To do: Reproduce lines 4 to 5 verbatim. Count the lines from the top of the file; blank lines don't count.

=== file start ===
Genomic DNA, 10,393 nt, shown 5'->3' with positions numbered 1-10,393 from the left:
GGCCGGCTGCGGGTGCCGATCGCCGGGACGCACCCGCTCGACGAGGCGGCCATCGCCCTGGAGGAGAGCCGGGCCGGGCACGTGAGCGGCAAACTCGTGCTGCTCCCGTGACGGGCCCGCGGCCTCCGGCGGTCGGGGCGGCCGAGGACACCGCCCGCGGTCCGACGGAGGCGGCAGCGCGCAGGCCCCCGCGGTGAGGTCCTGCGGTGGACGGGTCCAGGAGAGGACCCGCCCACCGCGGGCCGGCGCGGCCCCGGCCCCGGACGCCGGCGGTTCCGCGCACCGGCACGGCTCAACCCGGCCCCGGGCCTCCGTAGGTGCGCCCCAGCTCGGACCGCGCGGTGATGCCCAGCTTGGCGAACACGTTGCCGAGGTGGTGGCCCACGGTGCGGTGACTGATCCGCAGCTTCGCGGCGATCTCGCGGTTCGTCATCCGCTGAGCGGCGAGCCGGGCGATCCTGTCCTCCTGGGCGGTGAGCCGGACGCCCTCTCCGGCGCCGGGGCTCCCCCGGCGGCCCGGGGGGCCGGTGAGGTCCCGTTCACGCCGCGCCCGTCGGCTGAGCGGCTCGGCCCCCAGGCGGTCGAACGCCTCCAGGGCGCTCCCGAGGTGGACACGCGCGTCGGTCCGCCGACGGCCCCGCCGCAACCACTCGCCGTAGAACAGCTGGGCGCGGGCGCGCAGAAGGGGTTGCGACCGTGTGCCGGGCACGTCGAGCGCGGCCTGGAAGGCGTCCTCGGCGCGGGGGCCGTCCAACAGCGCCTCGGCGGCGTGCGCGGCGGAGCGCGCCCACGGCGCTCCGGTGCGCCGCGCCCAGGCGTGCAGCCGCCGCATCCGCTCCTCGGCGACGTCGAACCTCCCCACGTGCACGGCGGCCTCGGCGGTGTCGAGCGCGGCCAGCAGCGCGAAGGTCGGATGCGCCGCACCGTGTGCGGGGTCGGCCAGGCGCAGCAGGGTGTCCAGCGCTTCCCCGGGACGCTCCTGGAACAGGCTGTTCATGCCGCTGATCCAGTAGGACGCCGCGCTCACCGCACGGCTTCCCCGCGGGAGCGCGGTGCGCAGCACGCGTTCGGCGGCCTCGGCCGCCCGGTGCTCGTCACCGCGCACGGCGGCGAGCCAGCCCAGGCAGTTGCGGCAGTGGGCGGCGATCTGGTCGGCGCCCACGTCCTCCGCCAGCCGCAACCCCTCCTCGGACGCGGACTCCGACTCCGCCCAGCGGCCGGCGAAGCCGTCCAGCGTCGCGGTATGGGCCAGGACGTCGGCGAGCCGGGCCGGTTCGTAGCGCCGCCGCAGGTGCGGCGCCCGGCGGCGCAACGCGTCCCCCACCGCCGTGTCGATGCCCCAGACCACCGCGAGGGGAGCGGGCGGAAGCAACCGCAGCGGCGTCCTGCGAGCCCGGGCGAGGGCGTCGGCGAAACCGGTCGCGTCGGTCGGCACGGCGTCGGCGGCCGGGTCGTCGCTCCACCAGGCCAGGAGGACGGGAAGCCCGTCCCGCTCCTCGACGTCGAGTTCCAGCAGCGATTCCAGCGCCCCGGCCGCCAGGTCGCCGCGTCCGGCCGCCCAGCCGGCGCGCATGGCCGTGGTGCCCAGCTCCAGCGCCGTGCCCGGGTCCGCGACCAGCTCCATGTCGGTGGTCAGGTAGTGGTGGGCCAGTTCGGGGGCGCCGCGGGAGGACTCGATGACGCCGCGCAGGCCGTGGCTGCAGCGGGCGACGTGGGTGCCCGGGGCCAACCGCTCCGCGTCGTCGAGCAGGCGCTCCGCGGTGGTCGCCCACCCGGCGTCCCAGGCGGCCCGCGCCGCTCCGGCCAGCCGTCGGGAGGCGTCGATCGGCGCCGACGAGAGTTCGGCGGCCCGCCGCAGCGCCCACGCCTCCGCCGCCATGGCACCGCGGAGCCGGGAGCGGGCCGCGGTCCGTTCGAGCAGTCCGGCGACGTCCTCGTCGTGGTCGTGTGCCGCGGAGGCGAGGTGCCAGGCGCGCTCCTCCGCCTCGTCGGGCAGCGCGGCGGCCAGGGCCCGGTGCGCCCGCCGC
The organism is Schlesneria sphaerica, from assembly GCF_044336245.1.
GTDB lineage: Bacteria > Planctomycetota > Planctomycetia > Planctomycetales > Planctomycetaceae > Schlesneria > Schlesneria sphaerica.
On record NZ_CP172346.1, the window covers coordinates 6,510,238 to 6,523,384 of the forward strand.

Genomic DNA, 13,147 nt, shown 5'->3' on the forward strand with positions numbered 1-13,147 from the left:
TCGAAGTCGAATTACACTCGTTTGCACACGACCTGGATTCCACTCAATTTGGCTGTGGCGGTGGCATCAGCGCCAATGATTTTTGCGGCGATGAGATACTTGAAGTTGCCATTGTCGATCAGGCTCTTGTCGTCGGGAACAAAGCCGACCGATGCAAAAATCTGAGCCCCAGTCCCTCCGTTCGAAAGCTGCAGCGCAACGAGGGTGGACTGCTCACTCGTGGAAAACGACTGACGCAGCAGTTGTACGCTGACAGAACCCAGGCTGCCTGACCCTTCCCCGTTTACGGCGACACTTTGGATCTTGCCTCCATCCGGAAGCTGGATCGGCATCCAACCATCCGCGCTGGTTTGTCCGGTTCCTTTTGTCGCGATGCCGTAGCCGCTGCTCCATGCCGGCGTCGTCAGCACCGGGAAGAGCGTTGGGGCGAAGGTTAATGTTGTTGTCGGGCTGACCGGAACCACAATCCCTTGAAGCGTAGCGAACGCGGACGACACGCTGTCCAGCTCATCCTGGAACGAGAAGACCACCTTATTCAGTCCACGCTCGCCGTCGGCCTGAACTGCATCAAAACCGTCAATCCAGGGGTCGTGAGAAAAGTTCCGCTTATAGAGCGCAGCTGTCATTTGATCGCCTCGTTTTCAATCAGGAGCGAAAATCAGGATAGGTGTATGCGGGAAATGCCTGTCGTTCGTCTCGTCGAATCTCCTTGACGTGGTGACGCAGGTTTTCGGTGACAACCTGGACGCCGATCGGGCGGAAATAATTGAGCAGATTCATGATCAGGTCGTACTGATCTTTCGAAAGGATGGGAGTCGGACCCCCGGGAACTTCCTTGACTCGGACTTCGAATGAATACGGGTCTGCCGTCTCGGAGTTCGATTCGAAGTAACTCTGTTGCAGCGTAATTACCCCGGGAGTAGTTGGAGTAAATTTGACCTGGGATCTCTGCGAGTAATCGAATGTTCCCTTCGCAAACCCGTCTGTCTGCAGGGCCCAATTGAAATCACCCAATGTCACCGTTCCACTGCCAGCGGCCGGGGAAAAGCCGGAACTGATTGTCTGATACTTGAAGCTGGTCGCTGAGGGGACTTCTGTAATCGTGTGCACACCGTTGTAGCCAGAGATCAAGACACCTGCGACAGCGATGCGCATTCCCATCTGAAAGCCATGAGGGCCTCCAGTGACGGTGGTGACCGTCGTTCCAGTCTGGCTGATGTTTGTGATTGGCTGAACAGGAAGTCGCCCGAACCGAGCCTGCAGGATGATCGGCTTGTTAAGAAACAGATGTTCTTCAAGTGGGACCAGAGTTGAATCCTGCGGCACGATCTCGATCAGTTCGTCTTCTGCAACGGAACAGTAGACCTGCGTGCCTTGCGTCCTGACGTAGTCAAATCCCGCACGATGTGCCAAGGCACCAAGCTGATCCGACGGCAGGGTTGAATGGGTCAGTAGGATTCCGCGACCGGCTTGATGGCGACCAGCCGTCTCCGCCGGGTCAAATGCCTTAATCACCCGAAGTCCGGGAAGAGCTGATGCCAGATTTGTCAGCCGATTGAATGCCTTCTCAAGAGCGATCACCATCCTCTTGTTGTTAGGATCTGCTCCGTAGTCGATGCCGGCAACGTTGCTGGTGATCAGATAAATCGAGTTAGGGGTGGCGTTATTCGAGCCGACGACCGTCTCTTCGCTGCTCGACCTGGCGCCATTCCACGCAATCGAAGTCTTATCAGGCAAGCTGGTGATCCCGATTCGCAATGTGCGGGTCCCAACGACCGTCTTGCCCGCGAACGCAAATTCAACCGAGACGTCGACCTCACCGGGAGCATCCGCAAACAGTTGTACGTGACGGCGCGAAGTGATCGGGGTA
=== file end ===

GTDB lineage: Bacteria > Planctomycetota > Planctomycetia > Planctomycetales > Planctomycetaceae > Schlesneria > Schlesneria sphaerica.
On record NZ_CP172346.1, the window covers coordinates 6,510,238 to 6,523,384 of the forward strand.